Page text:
By DOROTHY GRILLO
The vestiges of slavery here in the United States still exist in symbols and lingering prejudice. In Africa, as well as other countries, however, slavery is an ongoing reality for millions of children. The symbols are there as well.
On our one ‘day off,’ we visited the port city of Ouidah in Benin. Ouidah was the only port in Benin until 1908 and one of the major departure points for African slaves. The African coastline of modern-day Togo and Benin justifiably earned the name Slave Coast. There, on a relatively isolated stretch of beach, stands a large arch with the bas-relief figures of hundreds of slaves, hands chained behind their backs, marching towards the sea. La Port de Non-Retour (the Port of No Return) monument was built in 1992 to recognize this forced exodus and to remember the suffering of those torn from their homes.
The 2.5 mile dirt road leading from the remains of a Portuguese fort in the city to the ocean is still called La Rue de Esclaves or the Slave Road. This stark trail is marked with fetishes, monuments to departing slaves, and statues of warriors, kings and pagan spirits. I could not help but be transported back in time as we stopped to read the inscriptions and listen to our guide recount the stories and history of the slave trade in Benin. It was an extremely profitable enterprise for both European traders and the King of Abomey and resulted in the buying and selling of millions of Africans, primarily to the United States, Brazil and Haiti.
A large square in the center of the fort held captured Africans for months in the hot sun waiting to be auctioned off. From the fort the captives were moved down along the slave road to the auction place, still marked by a huge old tree. From there the slaves were moved to a place called the Hut of Zomai. Now an open field, the hut housed hundreds of slaves crammed into an airless space where they awaited the arrival of the next slave ship in total darkness. The consequences for resistance were forceful and immediate. Prisoners were gagged with a metal bit in their mouths and chained in a basket usually used for carrying animals, as punishment for any attempt at organizing or rebelling.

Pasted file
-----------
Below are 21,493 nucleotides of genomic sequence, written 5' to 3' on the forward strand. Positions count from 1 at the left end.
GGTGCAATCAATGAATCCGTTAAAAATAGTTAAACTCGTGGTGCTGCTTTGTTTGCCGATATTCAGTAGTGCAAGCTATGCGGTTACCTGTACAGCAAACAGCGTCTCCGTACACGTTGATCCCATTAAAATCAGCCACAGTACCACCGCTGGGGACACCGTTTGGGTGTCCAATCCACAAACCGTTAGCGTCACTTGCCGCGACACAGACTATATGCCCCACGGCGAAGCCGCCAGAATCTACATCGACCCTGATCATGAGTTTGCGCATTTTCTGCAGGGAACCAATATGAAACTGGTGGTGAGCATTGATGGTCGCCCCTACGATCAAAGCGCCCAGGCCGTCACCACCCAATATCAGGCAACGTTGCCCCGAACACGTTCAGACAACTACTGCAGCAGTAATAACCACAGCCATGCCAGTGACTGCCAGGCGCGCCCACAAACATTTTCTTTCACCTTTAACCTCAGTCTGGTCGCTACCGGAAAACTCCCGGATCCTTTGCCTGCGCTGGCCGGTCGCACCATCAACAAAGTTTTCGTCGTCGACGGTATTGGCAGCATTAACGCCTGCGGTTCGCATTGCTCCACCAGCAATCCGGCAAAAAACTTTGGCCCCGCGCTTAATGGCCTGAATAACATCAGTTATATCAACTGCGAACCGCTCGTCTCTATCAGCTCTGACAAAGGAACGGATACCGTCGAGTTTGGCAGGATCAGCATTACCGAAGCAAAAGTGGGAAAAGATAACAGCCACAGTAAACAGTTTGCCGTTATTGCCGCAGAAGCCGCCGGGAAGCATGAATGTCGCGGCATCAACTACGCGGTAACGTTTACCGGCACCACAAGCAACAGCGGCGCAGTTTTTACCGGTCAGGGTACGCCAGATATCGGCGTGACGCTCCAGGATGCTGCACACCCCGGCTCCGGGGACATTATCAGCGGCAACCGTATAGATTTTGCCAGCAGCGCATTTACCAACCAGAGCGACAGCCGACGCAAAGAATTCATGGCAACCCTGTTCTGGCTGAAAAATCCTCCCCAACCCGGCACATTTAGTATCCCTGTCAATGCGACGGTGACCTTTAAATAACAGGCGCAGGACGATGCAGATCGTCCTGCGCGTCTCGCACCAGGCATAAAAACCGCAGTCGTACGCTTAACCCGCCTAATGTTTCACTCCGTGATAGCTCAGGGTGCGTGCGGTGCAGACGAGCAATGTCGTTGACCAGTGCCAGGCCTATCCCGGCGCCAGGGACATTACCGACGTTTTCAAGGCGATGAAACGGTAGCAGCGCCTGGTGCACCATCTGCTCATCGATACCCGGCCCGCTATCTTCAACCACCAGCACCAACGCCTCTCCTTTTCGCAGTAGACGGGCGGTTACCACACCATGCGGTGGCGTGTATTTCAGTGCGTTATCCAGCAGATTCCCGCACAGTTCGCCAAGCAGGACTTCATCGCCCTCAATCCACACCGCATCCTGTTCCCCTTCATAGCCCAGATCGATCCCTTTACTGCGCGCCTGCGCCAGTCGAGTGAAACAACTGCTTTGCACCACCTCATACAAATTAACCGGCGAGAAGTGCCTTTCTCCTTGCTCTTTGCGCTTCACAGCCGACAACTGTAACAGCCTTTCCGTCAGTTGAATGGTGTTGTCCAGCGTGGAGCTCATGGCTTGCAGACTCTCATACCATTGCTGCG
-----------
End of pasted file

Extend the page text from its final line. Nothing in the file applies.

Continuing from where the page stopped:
When the slave ship finally arrived, the slaves were marched the rest of the way to the beach where 300 men and women were loaded into the lowest holds of the hull — men face down, women face up. There are diagrams of the ships showing the precise method of loading the vessel to accommodate the maximum number of human “cargo.” The captives were completely dehumanized — beatings, disease, starvation and rape were the norm. Many opted to jump into the ocean to face the sharks rather than board the waiting ships.
The sadness and outrage we all experienced was almost overwhelming. Tears flowed freely during our prayer and reflection that evening.
We understand it still that there is no easy road to freedom. We know it well that none of us acting alone can achieve success. We must therefore act together as a united people, for national reconciliation, for nation building, for the birth of a new world. Let there be justice for all. Let there be peace for all. Let there be work, bread, water and salt for all. Let each know that for each — the body, the mind, and the soul have been freed to fulfill themselves.
— Nelson Mandela, presidential inaugural address
While CRS and other nongovernmental organizations work to improve the health conditions of children, child traffickers conduct a lucrative trade in forced, unpaid child labor. The United Nation’s children’s agency, UNICEF, estimates more than 200,000 children are traded each year in the region, with most of the children being sold from Benin and Togo to the relatively wealthy oil-exporting countries.
You may remember the recent headlines created by a rusty old freighter being refused docking privileges in West African ports because its only cargo was human. However, where there is the greatest need, there is also the highest hope. With every family stabilized through microfinance projects, with every village made more viable with a new well, with every child educated in church-sponsored schools, with every mother imbued with pride in her growing, happy baby, the future of Africa is brighter, and the grave danger to children and their parents is reduced. But our work there, yours and mine, is not just the rich helping the poor. It is not just a feel-good exercise of commendable generosity. We help in Africa because it is the right thing to do, because God calls us to do it. With each malnourished child, with each AIDS death, with each tribal conflict born of ignorance and bigotry, the cost to humanity goes up — and up. The bill may not come due in our lifetime, but it is a legacy we cannot afford to pass on to our children. So prayerfully consider your responsibility to these, our brethren, as you go about your daily life. Find a way to make a small but significant gesture of support and solidarity. When we reach out to those in need, we not only honor the sacrifice of Christ, we become as he was, a brother, a sister to our neighbor.
Dorothy Grillo is the director of Social Ministry for the Diocese of Charleston.